COVID-19 infection rates dropped in all seven Whatcom County school district regions — in fact, there were triple-digit decreases in all but one region — as the county continues to emerge from the latest surge in cases. The region covered by the Nooksack Valley School District was the only region in the county to have a two-week infection rate (or the number of new cases per 100,000 residents) higher than 300, according to the latest location data released by the Whatcom County Health Department on Tuesday, Oct. 12. It was also the only region not to see its rate decrease by more than 100 from last week’s report.
So with all regions of the county apparently recovering from the latest surge, which were hit hardest? Data analysis by The Bellingham Herald showed that the Bellingham region’s case rate during the surge was nearly half the rest of the county’s.
On the day that news broke that vaccinated visitors from Canada and Mexico would be able to cross the land borders into the U.S. beginning in November, 46 more Whatcom County residents tested positive for COVID-19. The county has now seen 14,238 confirmed COVID cases during the pandemic, according to the Washington State Department of Health’s COVID-19 Data Dashboard on Tuesday, Oct. 12. An additional 1,139 probable cases, resulting from a positive antigen test not confirmed by a molecular test, have been reported in Whatcom — unchanged from the previous report.
The state also reports the county has a two-week infection rate of 412 cases per 100,000 residents, based on the most recently completed epidemiological data from Sept. 20 to Oct. 3. That is down from a rate of 421 one week earlier (Sept. 13-26).
While many area lawmakers hailed news Tuesday, Oct. 12, that the U.S. plans to loosen its border restrictions and allow vaccinated Canadians to cross at land points of entry, they say their work to support communities most impacted by the 19-month-long closure to non-essential travel is not done. “For nineteen long months, our border communities have lived in a state of hardship and frustration, waiting month-to-month for news that the northern border would reopen and they could begin to move past this crisis,” U.S. Rep. Suzan DelBene, D-Wash., said in a statement emailed to The Bellingham Herald. “In that time, families have moved elsewhere, businesses have closed, and some communities are unrecognizable from where they started during this crisis."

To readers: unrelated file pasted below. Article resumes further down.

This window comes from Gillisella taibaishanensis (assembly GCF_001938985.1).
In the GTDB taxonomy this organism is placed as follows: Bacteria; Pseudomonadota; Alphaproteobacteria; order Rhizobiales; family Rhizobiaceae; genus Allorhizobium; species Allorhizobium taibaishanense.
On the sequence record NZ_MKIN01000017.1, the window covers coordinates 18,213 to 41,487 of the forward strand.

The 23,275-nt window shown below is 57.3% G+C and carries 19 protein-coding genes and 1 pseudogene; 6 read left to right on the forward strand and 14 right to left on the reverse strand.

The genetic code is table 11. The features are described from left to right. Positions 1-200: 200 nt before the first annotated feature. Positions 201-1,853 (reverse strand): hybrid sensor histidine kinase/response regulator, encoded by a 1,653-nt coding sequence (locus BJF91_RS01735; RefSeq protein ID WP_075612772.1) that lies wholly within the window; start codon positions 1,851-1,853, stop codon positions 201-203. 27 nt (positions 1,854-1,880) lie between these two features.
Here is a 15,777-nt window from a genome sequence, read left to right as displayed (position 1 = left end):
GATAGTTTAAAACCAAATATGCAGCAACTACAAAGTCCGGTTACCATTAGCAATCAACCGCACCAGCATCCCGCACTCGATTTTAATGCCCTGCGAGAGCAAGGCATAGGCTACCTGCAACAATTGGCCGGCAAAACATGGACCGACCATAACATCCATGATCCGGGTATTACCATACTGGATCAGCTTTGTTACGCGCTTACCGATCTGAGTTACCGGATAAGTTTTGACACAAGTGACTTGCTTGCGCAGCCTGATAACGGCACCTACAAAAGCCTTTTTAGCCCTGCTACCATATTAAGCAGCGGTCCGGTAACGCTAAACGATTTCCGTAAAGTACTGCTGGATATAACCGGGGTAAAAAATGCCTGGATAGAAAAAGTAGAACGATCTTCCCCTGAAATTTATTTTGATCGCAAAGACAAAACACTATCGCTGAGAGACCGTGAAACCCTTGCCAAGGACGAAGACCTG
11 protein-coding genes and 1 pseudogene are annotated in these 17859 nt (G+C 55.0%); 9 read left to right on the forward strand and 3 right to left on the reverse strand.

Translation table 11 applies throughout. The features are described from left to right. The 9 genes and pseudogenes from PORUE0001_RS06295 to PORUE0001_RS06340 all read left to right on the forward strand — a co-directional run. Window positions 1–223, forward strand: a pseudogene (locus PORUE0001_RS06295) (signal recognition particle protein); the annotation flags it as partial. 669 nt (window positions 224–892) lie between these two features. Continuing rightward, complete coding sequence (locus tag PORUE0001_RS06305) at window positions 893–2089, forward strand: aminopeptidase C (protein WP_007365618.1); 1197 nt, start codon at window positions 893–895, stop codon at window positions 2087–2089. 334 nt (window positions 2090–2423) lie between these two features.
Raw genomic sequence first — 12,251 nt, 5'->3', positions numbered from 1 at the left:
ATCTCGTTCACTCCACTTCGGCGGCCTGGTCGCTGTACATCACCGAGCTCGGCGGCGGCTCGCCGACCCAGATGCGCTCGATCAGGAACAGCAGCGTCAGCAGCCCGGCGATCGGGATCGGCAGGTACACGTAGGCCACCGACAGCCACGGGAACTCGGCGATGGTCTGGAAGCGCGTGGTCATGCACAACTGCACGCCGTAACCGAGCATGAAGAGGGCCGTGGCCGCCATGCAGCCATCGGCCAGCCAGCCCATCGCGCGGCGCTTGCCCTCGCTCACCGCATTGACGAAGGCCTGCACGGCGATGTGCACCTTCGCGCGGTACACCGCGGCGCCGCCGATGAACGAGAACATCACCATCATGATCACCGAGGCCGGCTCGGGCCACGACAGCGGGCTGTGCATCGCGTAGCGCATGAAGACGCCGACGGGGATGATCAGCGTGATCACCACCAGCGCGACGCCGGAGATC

Starting at a date next month yet to be announced, visitors from Canada and Mexico who are vaccinated will be able to drive into the U.S. through border crossings that have been closed to travel deemed non-essential since March 21, 2020, since the start of the COVD-19 pandemic. Since then, the border restrictions have been extended a month at a time.
With many Americans who got Pfizer vaccinations already rolling up their sleeves for a booster shot, millions of others who received the Moderna or Johnson & Johnson vaccine wait anxiously to learn when it’s their turn.
Federal regulators begin tackling that question this week.
On Thursday and Friday, the Food and Drug Administration convenes its independent advisers for the first stage in the process of deciding whether extra doses of the two vaccines should be dispensed and, if so, who should get them and when. The final go-ahead is not expected for at least another week.
After the FDA advisers give their recommendation, the agency itself will make a decision on whether to authorize boosters. Then next week, a panel convened by the Centers for Disease Control and Prevention will offer more specifics on who should get them. Its decision is subject to approval by the CDC director.